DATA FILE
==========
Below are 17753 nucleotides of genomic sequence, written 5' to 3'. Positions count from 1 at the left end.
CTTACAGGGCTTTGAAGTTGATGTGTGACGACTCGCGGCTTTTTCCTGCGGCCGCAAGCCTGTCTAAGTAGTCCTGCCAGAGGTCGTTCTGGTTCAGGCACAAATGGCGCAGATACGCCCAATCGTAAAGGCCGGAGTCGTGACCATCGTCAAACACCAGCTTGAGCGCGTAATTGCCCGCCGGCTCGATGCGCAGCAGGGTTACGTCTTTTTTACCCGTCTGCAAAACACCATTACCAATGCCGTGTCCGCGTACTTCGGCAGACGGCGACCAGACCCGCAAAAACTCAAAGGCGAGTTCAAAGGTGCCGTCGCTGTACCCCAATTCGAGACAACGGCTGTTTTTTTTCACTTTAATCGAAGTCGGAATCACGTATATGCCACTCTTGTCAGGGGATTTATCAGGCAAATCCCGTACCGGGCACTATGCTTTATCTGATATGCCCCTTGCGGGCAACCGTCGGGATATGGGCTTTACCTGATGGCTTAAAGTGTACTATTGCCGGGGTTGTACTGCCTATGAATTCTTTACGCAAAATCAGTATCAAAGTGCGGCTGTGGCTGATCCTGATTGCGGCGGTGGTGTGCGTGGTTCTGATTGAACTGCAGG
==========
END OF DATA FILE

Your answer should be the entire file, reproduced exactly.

Below are 17753 nucleotides of genomic sequence, written 5' to 3'. Positions count from 1 at the left end.
CTTACAGGGCTTTGAAGTTGATGTGTGACGACTCGCGGCTTTTTCCTGCGGCCGCAAGCCTGTCTAAGTAGTCCTGCCAGAGGTCGTTCTGGTTCAGGCACAAATGGCGCAGATACGCCCAATCGTAAAGGCCGGAGTCGTGACCATCGTCAAACACCAGCTTGAGCGCGTAATTGCCCGCCGGCTCGATGCGCAGCAGGGTTACGTCTTTTTTACCCGTCTGCAAAACACCATTACCAATGCCGTGTCCGCGTACTTCGGCAGACGGCGACCAGACCCGCAAAAACTCAAAGGCGAGTTCAAAGGTGCCGTCGCTGTACCCCAATTCGAGACAACGGCTGTTTTTTTTCACTTTAATCGAAGTCGGAATCACGTATATGCCACTCTTGTCAGGGGATTTATCAGGCAAATCCCGTACCGGGCACTATGCTTTATCTGATATGCCCCTTGCGGGCAACCGTCGGGATATGGGCTTTACCTGATGGCTTAAAGTGTACTATTGCCGGGGTTGTACTGCCTATGAATTCTTTACGCAAAATCAGTATCAAAGTGCGGCTGTGGCTGATCCTGATTGCGGCGGTGGTGTGCGTGGTTCTGATTGAACTGCAGG